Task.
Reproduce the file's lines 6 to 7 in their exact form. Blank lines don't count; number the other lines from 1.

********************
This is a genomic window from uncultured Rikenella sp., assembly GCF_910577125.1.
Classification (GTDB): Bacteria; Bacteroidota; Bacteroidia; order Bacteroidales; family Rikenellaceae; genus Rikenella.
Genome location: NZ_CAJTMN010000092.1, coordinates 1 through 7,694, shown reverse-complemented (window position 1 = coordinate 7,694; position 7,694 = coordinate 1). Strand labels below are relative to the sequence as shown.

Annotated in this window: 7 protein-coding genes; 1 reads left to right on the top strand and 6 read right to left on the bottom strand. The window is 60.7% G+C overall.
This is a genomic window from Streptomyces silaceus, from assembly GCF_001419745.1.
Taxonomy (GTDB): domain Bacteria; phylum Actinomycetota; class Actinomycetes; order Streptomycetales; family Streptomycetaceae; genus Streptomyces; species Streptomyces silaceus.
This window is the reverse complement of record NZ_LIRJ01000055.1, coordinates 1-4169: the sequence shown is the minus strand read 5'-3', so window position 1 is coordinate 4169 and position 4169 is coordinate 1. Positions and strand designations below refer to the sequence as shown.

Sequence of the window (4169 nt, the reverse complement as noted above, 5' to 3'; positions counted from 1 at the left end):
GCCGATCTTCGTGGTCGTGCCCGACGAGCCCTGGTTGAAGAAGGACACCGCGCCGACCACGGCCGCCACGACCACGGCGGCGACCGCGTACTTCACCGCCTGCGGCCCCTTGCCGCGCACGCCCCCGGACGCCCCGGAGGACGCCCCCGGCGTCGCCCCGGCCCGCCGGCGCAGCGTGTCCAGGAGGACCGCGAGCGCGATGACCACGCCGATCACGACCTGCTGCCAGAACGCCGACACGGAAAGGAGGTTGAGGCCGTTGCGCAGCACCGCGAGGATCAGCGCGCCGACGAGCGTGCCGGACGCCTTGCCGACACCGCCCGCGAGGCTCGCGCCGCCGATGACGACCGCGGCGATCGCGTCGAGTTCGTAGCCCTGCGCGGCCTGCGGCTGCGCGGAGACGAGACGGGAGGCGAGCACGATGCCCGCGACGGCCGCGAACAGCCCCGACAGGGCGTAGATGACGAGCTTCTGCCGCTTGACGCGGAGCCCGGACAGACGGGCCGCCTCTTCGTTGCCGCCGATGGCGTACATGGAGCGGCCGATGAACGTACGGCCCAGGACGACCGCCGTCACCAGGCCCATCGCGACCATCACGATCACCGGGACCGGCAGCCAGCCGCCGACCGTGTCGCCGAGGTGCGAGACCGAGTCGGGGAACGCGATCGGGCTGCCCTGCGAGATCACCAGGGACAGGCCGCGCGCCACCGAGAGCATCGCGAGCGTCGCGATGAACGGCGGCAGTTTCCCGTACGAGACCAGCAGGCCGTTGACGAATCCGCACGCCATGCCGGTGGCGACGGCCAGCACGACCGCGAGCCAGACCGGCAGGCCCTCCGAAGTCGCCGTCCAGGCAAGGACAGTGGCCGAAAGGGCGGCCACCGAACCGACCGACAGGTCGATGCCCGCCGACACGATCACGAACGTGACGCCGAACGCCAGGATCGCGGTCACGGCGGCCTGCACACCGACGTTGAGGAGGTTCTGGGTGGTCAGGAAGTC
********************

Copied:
Taxonomy (GTDB): domain Bacteria; phylum Actinomycetota; class Actinomycetes; order Streptomycetales; family Streptomycetaceae; genus Streptomyces; species Streptomyces silaceus.
This window is the reverse complement of record NZ_LIRJ01000055.1, coordinates 1-4169: the sequence shown is the minus strand read 5'-3', so window position 1 is coordinate 4169 and position 4169 is coordinate 1. Positions and strand designations below refer to the sequence as shown.